Second-generation Eubank follows
father’s championship footsteps
(IBO Top 100 Editorial)
Next Generation, Chris Eubank and Chris Eubank Jr.
(photo credit to Mark Robinson)
The prodigal boxing son is returning.
With an IBO championship belt.
A quarter-century after his father, Chris Eubank Sr., made his own claim to world supremacy, the now-27-year-old son followed suit with a dominant debut on the division’s biggest stage.
Chris Eubank Jr. captured his first professional world title on Feb. 4 in London, stopping defending International Boxing Organization champ Renold Quinlan at 2:07 of Round 10. Quinlan was making the first defense of his IBO belt he claimed with a second-round stoppage of former two time world champion, Daniel Geale in mid-October.
It was the first official venture into a new weight class territory for Eubank, who’d fought as heavy as 164 pounds in his 24-bout career, but trimmed down to 160 or lower for three regional title bouts that were sanctioned by the British Boxing Board of Control.
“Now I am a world champion,” he said. “I have my ticket to challenge the rest of the super middleweights. I’m coming for everybody. (IBF champ) James DeGale, I want the rest of those teeth. Of course, I want middleweights Gennady Golovkin, Billy Joe Saunders. We have the platform, let’s get these fights going.”
He carried a shade past 167 pounds against Quinlan and looked at ease with the weight.
“I’m comfortable at both weights,” he said. “I was in Dubai for three months. I was shadow-boxing on yachts. I want everybody.”
Quinlan performed admirably in the early going, snapping jabs from the middle of the ring as Eubank probed and occasionally missed the mark with hooks, then connected with counters.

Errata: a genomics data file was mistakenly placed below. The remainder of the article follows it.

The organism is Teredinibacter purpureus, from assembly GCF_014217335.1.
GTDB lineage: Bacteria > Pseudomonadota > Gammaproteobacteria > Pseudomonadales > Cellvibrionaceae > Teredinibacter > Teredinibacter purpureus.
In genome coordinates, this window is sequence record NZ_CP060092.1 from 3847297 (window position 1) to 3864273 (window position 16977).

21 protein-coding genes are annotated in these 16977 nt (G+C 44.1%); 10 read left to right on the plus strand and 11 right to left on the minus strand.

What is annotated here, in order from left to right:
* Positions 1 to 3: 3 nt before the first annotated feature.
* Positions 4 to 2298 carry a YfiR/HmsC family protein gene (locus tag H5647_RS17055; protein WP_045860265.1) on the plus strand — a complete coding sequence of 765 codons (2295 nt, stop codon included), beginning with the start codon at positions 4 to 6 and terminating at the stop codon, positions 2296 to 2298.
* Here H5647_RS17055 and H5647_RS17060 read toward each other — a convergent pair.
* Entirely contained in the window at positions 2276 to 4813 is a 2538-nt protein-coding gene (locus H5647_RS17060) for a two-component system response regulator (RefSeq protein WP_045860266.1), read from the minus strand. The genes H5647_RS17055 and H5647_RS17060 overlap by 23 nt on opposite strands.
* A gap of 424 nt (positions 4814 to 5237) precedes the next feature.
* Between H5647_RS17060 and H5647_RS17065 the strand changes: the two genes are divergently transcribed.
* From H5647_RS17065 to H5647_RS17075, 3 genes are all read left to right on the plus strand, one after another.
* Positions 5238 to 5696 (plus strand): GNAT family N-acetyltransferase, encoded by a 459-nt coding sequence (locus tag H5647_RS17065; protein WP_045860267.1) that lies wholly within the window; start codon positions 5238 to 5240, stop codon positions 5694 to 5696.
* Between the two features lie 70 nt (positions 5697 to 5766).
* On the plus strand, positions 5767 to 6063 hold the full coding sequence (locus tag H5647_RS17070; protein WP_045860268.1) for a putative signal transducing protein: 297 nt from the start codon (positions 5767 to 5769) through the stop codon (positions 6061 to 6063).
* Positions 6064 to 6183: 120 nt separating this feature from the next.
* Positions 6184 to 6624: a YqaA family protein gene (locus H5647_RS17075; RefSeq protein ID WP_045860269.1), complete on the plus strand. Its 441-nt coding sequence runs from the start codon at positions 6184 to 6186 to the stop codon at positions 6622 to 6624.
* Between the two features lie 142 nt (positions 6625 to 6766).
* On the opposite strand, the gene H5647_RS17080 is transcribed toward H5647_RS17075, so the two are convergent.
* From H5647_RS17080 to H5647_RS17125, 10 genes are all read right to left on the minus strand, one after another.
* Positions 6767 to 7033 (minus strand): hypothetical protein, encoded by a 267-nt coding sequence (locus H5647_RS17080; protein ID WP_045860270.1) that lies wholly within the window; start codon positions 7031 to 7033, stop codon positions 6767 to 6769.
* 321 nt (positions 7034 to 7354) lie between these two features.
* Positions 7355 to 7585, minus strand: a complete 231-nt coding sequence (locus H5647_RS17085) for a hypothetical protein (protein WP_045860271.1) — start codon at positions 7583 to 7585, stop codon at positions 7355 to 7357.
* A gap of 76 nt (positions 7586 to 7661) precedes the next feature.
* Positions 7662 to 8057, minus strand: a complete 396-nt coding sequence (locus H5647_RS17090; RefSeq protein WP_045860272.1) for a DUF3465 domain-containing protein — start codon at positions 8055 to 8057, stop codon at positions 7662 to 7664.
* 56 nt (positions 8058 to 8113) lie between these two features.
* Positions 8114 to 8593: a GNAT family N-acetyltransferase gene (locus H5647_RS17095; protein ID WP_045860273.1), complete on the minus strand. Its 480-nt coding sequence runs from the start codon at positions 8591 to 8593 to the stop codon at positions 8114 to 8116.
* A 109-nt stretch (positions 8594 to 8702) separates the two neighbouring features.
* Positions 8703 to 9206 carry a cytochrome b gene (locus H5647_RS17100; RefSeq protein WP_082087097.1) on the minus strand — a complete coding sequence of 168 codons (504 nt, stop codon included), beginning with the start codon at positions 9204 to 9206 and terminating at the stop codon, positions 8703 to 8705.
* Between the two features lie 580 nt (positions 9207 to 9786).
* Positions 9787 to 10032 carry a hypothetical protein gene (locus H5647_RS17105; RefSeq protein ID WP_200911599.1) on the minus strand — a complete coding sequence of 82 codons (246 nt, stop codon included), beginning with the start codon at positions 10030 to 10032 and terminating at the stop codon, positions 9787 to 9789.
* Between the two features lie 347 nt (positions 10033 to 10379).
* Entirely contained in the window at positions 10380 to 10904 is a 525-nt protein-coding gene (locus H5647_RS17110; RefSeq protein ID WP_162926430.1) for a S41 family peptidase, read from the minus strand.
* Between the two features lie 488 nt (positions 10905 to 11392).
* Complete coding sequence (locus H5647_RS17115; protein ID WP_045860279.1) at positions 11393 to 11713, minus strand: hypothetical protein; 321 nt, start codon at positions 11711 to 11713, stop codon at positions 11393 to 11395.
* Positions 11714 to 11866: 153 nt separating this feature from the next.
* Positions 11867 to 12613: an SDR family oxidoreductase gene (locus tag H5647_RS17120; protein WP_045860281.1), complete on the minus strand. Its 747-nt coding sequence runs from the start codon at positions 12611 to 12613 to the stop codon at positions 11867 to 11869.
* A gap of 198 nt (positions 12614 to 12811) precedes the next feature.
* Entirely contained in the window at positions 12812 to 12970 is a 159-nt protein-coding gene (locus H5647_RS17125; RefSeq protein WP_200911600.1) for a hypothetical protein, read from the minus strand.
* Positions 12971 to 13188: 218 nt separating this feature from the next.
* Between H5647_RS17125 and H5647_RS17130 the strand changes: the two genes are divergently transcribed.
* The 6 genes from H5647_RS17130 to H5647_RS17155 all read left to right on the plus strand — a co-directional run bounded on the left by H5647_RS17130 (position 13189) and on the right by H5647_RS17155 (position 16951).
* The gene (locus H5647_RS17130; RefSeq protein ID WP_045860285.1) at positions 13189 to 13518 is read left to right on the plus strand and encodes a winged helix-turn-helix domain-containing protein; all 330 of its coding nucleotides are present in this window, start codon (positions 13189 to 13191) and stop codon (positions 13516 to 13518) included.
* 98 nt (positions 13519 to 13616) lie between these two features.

Eubank began landing uppercuts in the third round and continued to use that punch with effectiveness throughout the fight. A left hook from Quinlan in the sixth briefly stung Eubank, but he replied well to finish the round and landed consistently throughout the seventh.
He continued to control the volume and win exchanges into the eighth as Quinlan’s punch output slowed and his counter shots became fewer and farther in between. Eubank added left hooks to the violent repertoire in the ninth and pinned Quinlan to the ropes, then repeated the barrage in the 10th until referee Howard Foster stepped in.
Eubank had closed 2016 as the IBO’s second-ranked contender behind middleweight champion Golovkin, but chose to make the eight-pound jump after attempts to set up a bout with the unbeaten Kazakhstan-born slugger were unsuccessful.
The prospect became more tantalizing thanks to the interest of United Kingdom television giant ITV, whose new pay-per-view arm – ITV Box Office – broadcast the bout live. ITV was a significant player in the career of the elder Eubank, who captured belts at 160 and 168 pounds and had 17 straight successful world title defenses in a top-shelf run that stretched from 1990 to 1998.
Eubank Jr. turned pro at age 22 in 2011 and knocked out 13 of 18 opponents before suffering his lone career loss – by split decision to Saunders – in 2014. He returned with three stoppage victories in 2015 and two more in 2016 and entered the super middleweight ranks at 23-1 with 18 KOs.
Quinlan drove Geale into retirement by erasing the former IBO middleweight king in just 4 minutes, 14 seconds. The fight with Eubank Jr. was his first outside of Australia.